“You get a little less from your work because the invoicing service takes a small percentage of your fee. And even if the percentage is only 5%, some invoicing services have a minimum commission of 15-20 euros. So if you invoice small amounts to customers, the actual percentage is higher than the mentioned 5%.”
“Some licensed jobs may not be invoiced through invoicing services. For example, taxi operations and some HVAC works are examples of this. However, there can be differences depending on the service provider.”
“Light entrepreneurship is mainly suitable for selling services. If you sell goods or food products, light entrepreneurship may not be a smart option. For this reason, running an online store selling goods through an invoicing service may be ruled out.”
“Fully deducting business expenses is not possible with all invoicing services. For example, if you are a photographer, you cannot record your camera as a business expense and thus lose a valuable tax benefit. Some expenses can, of course, be deducted in personal taxation.”
“Light entrepreneurs (without a business ID) are not granted a startup grant, but you can get it later if you transition to a full-time sole proprietorship or limited company entrepreneur.”
Light Entrepreneurship and Taxation
If you have ever been employed, you know that your employer has deducted withholding tax from the salary paid to your bank account, i.e., the portion that goes to taxes. This withholding is done based on the tax card you provided.
The same principle applies when working with invoicing services. The portion that goes to taxes depends on your tax rate. You can electronically provide your tax card to the invoicing service.
Thus, the taxation for a sole entrepreneur is very straightforward.
The income you receive is considered earned income, which is taxed progressively. This means that the more you earn, the higher your tax rate will be.
Note that the income you receive through the invoicing service is taxed together with your other earned income (e.g., income from your employment).
So, if for instance, you earn 40,000 euros annually from your day job and invoice 5,000 euros annually as a sole entrepreneur, these incomes are combined and taxed together.
As someone employed, you cannot assume that you don’t need to pay much tax on the few thousands earned through the invoicing service just because the earnings were minimal.
Light Entrepreneur’s Unemployment Security
In recent years, aligning sole entrepreneurship with unemployment benefits has been turbulent – the issue has been widely discussed on various media websites and newspaper columns.
The most important thing to understand is that as a sole entrepreneur, you’re considered an entrepreneur in terms of unemployment legislation as well. If you’re a full-time entrepreneur, you’re typically not eligible for unemployment benefits.
This matters if, for instance, you are a part-time sole entrepreneur and lose your primary salaried job.
In such cases, the Employment Office evaluates whether you are a full-time or part-time entrepreneur.
Your sole entrepreneurship is considered full-time if, in the Employment Office’s view, the required workload is so substantial that you couldn’t accept full-time work elsewhere. Earnings don’t matter, only the time the work requires.
As mentioned before, a full-time entrepreneur is not eligible for unemployment benefits.
However, if your entrepreneurial activities are short-term, i.e., a project lasts for a maximum of two weeks, you retain your eligibility for unemployment benefits.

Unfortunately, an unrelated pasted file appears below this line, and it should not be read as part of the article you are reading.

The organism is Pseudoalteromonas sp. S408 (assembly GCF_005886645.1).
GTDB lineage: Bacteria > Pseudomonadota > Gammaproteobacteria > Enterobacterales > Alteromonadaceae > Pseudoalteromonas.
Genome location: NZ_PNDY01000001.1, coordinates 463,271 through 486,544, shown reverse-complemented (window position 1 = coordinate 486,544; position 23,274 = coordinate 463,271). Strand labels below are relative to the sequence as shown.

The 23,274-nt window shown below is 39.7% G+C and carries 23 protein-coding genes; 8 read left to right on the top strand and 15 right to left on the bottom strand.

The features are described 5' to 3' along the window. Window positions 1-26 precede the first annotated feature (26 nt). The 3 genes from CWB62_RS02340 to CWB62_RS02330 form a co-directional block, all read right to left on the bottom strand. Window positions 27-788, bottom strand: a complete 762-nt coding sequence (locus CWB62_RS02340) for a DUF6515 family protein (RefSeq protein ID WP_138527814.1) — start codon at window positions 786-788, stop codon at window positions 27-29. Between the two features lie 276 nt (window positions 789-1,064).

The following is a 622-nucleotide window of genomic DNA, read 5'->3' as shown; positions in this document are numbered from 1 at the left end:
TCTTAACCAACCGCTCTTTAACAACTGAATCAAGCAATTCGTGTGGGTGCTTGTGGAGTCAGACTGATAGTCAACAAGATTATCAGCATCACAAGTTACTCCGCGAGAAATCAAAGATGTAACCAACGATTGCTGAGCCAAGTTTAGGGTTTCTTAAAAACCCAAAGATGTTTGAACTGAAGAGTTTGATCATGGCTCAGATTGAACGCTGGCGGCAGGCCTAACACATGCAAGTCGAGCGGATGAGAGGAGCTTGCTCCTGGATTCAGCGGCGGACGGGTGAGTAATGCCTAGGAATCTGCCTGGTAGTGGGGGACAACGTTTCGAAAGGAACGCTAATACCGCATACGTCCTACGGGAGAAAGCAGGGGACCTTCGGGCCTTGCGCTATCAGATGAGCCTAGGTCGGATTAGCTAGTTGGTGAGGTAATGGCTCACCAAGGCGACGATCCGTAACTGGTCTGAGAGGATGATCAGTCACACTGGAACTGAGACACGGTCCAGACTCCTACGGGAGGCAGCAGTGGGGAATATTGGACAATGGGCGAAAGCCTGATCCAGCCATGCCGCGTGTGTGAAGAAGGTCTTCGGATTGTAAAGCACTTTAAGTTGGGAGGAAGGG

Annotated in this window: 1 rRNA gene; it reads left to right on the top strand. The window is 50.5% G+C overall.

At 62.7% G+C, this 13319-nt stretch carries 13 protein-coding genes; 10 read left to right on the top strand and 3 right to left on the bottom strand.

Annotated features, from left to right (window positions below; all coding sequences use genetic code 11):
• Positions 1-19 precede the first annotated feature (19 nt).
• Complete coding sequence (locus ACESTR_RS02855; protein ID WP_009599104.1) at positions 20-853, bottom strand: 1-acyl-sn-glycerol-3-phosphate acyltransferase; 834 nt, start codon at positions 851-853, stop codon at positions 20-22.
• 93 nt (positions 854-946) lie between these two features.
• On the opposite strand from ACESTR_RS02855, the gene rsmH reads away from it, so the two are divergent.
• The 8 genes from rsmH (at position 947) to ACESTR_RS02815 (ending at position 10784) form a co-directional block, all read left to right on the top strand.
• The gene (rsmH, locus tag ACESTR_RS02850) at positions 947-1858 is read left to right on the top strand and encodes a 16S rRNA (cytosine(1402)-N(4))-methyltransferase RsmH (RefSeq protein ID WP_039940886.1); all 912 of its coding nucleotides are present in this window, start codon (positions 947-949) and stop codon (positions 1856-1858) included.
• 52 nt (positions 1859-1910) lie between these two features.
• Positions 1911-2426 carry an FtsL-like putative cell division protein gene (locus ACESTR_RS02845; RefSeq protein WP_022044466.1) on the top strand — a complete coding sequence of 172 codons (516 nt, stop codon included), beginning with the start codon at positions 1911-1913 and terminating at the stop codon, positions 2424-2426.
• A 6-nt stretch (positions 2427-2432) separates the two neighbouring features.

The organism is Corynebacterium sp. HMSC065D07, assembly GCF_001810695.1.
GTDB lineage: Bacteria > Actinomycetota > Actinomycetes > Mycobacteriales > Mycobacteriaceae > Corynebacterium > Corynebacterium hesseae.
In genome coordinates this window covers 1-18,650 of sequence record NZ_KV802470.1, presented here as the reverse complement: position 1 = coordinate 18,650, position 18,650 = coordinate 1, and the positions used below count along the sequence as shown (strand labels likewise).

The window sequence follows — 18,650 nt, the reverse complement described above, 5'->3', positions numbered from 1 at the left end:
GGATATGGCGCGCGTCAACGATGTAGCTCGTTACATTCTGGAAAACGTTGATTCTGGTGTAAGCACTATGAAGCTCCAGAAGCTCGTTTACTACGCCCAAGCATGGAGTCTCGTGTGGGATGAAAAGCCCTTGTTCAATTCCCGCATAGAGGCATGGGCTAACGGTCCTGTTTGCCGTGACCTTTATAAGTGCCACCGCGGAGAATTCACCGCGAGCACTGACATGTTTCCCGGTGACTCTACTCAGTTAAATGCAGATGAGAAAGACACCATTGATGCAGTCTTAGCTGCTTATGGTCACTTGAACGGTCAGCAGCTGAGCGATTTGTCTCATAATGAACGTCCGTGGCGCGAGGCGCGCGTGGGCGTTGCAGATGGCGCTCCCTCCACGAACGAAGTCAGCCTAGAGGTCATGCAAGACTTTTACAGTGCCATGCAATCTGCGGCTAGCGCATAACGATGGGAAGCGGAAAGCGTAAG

If business activities start while unemployed, the distinction between full-time and part-time entrepreneurship is assessed only after four months. This change in unemployment security law took effect in January 2018, and more details can be found later in this section.
If you’re not a full-time entrepreneur, this means you are classified as part-time.
As a part-time entrepreneur, you may receive adjusted, i.e., typically lower, daily allowances.
This means that during unemployment, you can do part-time work, which reduces the amount of benefit paid to you.
As a full-time sole entrepreneur, you can join the entrepreneurs’ unemployment fund if desired. Under certain conditions, this would make you eligible for earnings-related unemployment benefits when work runs out.
If you’re employed and are a part-time sole entrepreneur, to receive earnings-related unemployment benefits, you should belong to a wage earner’s fund.
If you’re unsure about unemployment matters, it’s always a good idea to inquire at your local Employment Office. They make decisions on unemployment security and decide whether you are classified as a full-time or part-time sole entrepreneur.
In past years, interpretations of full-time and part-time statuses could vary considerably. Hence, it’s advisable to ask if there’s any risk of confusion.
How did the sole entrepreneur’s unemployment security change at the beginning of 2018?
From the beginning of 2018, there was a change in the unemployment security law that affects, among other things, starting a business while unemployed.
The change is still in effect, meaning that, for instance, an employee who becomes unemployed can start as an entrepreneur and run the business for four months without being considered full-time, which would prevent benefit receipt.
After these four months, the business’s full-time or part-time status is then evaluated.
However, if you had already been a part-time entrepreneur before becoming unemployed from a salaried job, this change doesn’t apply to you.
It’s because, in this case, your business activities began before becoming unemployed.
The advantage of this change is that you can now try out entrepreneurship for four months without fearing the loss of benefits.
Previously, business activities classified as full-time lasting more than two weeks would prevent benefit receipt.
Light Entrepreneurship – YEL Insurance and Other Insurances
One of the most common questions related to light entrepreneurship is whether a light entrepreneur needs to acquire the entrepreneur’s pension insurance, i.e., YEL insurance.
YEL insurance is also mandatory for light entrepreneurs if the criteria are met.
As a light entrepreneur, you must get YEL if:
- your work income value exceeds 8,575.45 euros per year (2023) and
- the activity lasts for at least 4 months.